Show Less
Restricted access

Cross-Border Cooperation Structures in Europe

Learning from the Past, Looking to the Future

Series:

Luis Dominguez Castro and Iva Miranda Pires

Since its inception, one of the distinguishing features of the project of European integration has been the overcoming of internal borders. This aim has had one of the most remarkable outcomes in the history of cross-border cooperation, resulting in the creation of territorial structures known as Euroregions, with or without legal personality, and with substantial financial support from EU institutions. This distinctive element is characteristic of the models and achievements of cross-border cooperation in Europe and North America.
At a time of reflection about the European integration model and its future, it is interesting to investigate the different aspects involved in cross-border cooperation, from a historical perspective projected onto the future. This volume looks at cross-border cooperation from a multiplicity of perspectives, examining its motivations, its actors, its inclusion in the context of international relations, its organizational models, its outcomes and its impact on labour markets, economic development, neighbourhood policies and the creation of new identities. These issues are analysed within a number of different European geographical locations, assessing how far we have come and exploring the road that still lies ahead.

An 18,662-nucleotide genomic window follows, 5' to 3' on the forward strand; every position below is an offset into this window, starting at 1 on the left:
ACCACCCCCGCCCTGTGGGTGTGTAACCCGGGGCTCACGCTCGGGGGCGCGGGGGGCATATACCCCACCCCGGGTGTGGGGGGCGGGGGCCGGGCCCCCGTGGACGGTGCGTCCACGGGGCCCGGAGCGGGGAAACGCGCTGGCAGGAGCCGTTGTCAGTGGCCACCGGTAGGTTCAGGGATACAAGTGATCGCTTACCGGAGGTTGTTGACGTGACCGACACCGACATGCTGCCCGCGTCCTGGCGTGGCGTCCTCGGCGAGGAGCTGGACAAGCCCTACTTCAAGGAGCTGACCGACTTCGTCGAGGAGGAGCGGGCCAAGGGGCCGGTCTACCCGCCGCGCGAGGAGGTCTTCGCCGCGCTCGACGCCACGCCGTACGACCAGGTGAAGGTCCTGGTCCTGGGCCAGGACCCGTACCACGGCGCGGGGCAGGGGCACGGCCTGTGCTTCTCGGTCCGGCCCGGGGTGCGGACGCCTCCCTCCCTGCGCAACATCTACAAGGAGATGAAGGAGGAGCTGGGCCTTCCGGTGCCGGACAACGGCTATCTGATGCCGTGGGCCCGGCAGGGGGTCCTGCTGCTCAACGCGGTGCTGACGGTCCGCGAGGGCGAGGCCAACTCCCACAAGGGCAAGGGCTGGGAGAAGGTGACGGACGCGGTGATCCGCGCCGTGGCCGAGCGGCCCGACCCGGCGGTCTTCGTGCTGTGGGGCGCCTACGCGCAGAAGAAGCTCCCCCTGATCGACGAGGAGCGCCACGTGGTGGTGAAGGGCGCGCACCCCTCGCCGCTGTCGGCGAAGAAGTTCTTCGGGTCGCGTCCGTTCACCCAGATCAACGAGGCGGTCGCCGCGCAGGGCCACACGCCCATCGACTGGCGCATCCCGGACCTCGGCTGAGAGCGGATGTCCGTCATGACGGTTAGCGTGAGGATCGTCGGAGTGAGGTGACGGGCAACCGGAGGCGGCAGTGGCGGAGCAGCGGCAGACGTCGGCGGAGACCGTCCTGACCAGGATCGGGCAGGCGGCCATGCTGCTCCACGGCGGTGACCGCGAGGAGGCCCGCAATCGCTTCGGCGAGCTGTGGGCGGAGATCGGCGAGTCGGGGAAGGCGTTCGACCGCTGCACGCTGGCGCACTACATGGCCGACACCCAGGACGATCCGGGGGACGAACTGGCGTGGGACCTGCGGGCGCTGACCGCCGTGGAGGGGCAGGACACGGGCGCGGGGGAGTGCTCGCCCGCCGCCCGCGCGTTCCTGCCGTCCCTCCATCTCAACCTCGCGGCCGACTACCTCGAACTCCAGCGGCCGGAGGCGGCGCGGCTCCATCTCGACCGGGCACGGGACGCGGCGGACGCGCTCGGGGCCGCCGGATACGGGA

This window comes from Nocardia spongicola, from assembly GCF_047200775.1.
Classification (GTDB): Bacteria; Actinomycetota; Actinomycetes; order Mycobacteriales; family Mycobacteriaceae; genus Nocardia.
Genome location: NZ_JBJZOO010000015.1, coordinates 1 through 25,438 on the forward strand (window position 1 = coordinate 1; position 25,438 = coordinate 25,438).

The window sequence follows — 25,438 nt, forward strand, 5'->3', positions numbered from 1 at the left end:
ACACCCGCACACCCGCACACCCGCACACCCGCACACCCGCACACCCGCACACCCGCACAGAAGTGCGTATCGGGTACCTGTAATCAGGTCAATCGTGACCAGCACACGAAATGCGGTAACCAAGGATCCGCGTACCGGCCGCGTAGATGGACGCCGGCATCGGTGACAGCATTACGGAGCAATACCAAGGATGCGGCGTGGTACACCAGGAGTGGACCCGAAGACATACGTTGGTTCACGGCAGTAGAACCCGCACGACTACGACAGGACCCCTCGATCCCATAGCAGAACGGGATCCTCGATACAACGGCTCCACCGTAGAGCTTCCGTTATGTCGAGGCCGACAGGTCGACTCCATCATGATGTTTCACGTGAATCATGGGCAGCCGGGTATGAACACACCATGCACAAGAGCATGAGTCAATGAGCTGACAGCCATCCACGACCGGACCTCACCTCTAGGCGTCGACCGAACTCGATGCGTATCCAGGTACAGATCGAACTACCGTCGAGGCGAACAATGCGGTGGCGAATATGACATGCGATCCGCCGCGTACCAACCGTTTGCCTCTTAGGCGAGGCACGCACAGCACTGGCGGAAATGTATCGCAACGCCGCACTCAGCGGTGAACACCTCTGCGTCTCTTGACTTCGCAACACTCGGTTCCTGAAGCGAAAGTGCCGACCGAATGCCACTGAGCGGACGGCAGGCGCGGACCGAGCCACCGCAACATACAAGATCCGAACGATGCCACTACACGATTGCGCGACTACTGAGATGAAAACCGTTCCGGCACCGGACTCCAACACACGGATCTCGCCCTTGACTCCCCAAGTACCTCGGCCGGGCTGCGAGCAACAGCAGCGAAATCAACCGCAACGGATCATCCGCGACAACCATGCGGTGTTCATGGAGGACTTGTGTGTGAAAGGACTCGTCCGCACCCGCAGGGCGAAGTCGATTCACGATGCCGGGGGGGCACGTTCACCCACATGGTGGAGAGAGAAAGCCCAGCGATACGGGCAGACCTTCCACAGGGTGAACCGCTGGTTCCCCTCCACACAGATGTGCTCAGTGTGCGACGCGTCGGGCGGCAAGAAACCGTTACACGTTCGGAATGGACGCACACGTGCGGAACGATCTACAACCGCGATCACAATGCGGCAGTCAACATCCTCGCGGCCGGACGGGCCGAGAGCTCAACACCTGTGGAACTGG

Show Summary Details
Restricted access

The Emergence and Governance of Euroregions. the Case of the EUREGIO on the Dutch-German Border

1.  A Short History of the EUREGIO

Extract

The Emergence and Governance of Euroregions

The Case of the EUREGIO on the Dutch-German Border

Markus PERKMANN

Business School, Imperial College London

The EUREGIO is a Dutch-German Euroregion which can be defined as a cross-border region (CBR) bringing together contiguous local authorities across European borders. With a history dating back to the 1950s, the EUREGIO is among the oldest Euroregions. The EUREGIO has also been one of the main protagonists behind the Association of European Border Regions (AEBR) that over the last decades acted to spread the Euroregion model across the European territory.

You are not authenticated to view the full text of this chapter or article.

This site requires a subscription or purchase to access the full text of books or journals.

Do you have any questions? Contact us.

Or login to access all content.